Emergency surcharges and a rising market

The outlook for container shipping may have suggested a softening market, but the current market is surprisingly volatile, with emergency surcharges imposed from 1st June. Here’s what you need to do to protect your supply chain………

At the beginning of the year, Asia shipping forecasts suggested a supply and demand balance on the key Asia/Northern European trade, based on an assumed trade growth of 5%.

But protectionist moves by the US and potential retaliation could halve that growth, meaning a 50% reduction in forecasted global container growth, though any slowdown because of these developments will take time to impact on demand.

It is ironic, that while were considering the possibility of the market softening, the immediate reality is last week’s imposition of emergency bunker surcharges, an increasingly volatile market and falling service reliability by many carriers.

In addition to the ‘emergency bunker surcharges’ carriers are preparing a raft of GRI and FAK rate hikes this month and are hoping to underpin these with PSSs (peak season surcharges) as the traditional peak season approaches.

Protecting our customers from the worst effects of this type of market is why we negotiate deals with multiple carriers and alliances, offering our clients current, quarterly, bi-annual and annual rate options. (Subject to volumes and situation.)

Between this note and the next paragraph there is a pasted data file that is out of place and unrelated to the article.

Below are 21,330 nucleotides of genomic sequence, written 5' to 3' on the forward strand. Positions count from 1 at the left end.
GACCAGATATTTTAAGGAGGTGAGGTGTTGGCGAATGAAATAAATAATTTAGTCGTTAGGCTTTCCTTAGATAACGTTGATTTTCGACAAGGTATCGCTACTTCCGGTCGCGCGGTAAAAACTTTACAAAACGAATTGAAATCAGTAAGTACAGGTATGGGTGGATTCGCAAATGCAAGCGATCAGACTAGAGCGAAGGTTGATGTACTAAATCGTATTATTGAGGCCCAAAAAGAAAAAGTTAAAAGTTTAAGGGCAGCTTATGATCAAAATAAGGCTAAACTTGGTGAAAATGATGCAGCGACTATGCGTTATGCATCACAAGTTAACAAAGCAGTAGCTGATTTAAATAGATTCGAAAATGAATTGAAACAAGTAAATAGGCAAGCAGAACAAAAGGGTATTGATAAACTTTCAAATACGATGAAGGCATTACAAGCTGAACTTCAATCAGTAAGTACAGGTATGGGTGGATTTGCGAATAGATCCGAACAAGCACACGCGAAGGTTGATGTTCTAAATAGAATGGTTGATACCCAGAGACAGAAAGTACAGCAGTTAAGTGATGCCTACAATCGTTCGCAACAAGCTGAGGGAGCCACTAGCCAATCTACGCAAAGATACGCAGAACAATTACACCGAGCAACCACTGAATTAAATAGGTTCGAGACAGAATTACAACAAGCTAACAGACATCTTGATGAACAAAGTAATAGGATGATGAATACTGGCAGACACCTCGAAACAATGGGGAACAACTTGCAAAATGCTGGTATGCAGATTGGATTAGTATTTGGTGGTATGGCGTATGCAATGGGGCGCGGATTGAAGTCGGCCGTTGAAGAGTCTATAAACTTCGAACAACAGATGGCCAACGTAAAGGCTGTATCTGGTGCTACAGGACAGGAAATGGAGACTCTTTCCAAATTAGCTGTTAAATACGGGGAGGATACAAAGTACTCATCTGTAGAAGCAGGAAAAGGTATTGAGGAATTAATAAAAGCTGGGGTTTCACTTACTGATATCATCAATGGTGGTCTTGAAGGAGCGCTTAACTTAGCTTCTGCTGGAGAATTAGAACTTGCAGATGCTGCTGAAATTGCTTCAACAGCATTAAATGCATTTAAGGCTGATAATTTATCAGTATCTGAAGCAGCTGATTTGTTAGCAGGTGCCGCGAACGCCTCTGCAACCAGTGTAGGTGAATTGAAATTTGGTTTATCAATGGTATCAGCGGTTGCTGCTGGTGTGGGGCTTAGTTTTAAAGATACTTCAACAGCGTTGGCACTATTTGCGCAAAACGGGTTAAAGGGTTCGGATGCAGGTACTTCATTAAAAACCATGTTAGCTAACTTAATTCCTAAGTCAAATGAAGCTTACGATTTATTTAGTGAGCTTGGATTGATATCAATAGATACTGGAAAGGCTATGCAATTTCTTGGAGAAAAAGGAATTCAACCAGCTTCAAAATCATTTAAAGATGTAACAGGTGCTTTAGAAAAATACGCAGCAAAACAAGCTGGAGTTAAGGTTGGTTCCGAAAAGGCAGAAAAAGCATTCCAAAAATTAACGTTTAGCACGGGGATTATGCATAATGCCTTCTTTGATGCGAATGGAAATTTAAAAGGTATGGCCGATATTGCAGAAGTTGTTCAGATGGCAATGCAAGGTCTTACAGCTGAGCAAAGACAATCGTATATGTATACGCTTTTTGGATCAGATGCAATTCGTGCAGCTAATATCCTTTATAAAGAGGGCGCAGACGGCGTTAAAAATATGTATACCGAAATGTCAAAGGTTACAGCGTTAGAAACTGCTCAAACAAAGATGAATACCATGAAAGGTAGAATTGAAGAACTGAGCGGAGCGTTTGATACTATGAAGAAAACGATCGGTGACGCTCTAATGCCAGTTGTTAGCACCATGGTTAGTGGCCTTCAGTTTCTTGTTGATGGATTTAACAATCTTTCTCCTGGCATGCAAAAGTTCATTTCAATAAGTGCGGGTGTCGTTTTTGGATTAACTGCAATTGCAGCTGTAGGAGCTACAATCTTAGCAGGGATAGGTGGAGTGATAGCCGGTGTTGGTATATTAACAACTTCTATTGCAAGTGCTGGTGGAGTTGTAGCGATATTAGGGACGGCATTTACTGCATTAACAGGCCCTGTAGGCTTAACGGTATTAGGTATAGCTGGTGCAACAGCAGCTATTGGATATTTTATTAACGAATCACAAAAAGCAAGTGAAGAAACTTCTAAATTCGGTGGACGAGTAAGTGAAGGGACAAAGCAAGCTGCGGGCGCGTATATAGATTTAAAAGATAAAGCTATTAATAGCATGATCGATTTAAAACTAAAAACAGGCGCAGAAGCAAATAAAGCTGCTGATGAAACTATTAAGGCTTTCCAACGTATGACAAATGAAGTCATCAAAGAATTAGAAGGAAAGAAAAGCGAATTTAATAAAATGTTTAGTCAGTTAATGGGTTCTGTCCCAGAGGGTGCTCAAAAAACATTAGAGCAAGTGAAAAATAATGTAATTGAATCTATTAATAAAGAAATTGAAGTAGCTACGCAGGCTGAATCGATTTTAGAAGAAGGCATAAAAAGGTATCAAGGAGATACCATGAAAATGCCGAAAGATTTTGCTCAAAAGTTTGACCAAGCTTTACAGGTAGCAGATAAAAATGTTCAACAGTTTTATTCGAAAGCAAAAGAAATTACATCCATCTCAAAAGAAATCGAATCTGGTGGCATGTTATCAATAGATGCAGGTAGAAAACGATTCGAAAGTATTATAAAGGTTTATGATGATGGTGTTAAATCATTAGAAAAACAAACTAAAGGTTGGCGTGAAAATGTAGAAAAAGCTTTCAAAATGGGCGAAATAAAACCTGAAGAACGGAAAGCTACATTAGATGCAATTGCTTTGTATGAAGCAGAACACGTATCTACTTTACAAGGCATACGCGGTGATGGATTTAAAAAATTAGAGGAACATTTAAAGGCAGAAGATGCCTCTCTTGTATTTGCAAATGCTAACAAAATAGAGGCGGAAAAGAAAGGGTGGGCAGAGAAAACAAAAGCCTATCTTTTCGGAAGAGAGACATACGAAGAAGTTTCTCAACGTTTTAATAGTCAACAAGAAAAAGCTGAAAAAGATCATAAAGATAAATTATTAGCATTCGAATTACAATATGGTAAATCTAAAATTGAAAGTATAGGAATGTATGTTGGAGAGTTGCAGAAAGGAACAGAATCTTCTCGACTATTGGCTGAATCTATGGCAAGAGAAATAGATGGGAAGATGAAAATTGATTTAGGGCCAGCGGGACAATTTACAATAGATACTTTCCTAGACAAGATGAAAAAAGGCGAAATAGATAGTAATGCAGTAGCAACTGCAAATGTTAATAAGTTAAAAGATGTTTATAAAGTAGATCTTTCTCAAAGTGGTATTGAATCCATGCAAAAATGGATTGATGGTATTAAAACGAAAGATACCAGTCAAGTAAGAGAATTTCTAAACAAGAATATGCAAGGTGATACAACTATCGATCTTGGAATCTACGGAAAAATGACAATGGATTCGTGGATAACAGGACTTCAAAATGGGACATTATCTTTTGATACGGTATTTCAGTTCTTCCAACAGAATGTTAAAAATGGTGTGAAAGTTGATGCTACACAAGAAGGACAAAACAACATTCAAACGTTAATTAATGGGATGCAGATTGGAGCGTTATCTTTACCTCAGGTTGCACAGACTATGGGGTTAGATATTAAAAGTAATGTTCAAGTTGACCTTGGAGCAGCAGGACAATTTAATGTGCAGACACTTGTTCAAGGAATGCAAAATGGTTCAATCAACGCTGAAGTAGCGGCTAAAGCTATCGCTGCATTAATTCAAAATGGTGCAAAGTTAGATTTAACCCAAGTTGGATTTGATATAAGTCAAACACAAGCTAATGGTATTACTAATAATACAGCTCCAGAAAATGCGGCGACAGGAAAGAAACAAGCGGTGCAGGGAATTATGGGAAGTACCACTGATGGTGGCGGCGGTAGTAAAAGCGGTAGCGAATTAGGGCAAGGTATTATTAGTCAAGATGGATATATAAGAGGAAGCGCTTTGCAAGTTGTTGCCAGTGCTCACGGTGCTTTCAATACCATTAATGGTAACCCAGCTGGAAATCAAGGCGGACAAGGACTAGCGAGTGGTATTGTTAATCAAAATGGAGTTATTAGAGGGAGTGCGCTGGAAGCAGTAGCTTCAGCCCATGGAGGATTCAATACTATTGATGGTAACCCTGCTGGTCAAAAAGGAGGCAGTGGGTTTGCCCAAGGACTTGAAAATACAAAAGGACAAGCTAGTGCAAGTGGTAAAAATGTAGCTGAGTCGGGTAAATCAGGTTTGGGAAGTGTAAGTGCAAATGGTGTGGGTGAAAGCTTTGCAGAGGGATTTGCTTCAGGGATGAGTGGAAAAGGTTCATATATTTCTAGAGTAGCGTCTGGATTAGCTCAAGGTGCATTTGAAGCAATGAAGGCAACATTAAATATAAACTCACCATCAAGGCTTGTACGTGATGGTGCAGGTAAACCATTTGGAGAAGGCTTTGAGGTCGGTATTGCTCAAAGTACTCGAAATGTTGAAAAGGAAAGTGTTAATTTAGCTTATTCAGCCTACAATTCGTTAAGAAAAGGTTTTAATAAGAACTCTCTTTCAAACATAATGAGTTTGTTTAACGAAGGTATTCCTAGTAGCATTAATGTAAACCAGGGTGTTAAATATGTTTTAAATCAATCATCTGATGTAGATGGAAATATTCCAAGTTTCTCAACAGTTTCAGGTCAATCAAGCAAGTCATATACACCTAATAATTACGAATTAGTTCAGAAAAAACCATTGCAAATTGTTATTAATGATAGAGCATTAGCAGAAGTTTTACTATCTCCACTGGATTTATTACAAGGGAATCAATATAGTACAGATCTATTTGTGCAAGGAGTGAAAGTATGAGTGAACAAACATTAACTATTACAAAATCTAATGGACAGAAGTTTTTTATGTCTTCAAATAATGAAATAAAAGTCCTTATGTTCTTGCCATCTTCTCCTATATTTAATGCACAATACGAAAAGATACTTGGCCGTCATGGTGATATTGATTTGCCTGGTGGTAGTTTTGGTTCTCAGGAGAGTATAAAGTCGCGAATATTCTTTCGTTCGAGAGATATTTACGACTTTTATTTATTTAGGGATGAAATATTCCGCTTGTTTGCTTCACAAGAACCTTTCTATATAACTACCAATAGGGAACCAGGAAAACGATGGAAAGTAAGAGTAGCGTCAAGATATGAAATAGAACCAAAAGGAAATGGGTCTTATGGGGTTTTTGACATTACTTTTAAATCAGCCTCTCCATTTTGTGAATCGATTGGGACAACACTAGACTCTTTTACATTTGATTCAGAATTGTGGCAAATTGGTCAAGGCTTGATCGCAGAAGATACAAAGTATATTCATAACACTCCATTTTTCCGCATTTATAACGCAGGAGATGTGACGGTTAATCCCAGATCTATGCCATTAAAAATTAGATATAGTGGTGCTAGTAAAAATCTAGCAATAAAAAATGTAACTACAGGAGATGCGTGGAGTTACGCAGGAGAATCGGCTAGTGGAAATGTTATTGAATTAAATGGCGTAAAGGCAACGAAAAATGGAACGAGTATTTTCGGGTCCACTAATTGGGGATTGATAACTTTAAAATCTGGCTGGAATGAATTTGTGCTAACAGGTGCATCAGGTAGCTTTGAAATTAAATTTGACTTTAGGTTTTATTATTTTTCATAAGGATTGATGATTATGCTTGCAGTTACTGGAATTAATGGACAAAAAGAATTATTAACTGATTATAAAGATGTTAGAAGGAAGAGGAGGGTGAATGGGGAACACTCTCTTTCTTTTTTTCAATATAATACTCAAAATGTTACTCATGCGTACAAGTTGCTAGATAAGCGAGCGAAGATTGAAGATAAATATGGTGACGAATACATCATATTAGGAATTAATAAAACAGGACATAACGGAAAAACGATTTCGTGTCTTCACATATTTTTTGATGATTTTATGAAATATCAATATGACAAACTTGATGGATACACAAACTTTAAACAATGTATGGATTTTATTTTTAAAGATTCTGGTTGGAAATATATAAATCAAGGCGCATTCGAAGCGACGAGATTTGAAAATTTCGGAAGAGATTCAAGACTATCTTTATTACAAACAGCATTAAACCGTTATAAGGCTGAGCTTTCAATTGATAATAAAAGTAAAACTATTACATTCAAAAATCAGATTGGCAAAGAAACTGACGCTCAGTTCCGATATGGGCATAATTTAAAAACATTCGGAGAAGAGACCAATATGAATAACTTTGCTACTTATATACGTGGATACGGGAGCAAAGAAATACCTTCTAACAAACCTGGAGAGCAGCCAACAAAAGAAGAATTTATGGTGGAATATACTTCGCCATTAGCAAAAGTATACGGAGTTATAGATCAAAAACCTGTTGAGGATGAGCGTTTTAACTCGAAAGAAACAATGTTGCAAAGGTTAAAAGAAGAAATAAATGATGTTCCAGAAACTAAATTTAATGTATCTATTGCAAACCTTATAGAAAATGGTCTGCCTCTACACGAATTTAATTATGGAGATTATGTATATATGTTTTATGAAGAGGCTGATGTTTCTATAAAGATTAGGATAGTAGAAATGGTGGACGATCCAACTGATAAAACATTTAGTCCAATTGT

It’s also why we are recommending that shippers lock in rates now or risk higher prices, as carriers may spend the remainder of the year attempting to claw back revenue, which will create further spot market volatility.

Shippers with bigger volumes may prefer to avoid the spot market and negotiate deals with the shipping line directly. But the danger here is they risk the impact of void sailings and slow steaming as the lines soak up excess capacity and drive fleet utilisation up.

Our advice is to avoid the traditional single-carrier strategy and adopt our multi-carrier strategy.

Our planners are advising that service issues may continue to get worse because cargo booked with a high-service carrier may wind up with a low-service alliance partner, which diminishes service differentiation and leads to a downward spiral.

That is why our contingency planning is so important, embracing alternate carriers, alternate modes and alternate ports of loading.

Even if you have historically dealt directly with the carriers for all your cargo needs, we would recommend considering us and benefit from access to the entire global operating fleet.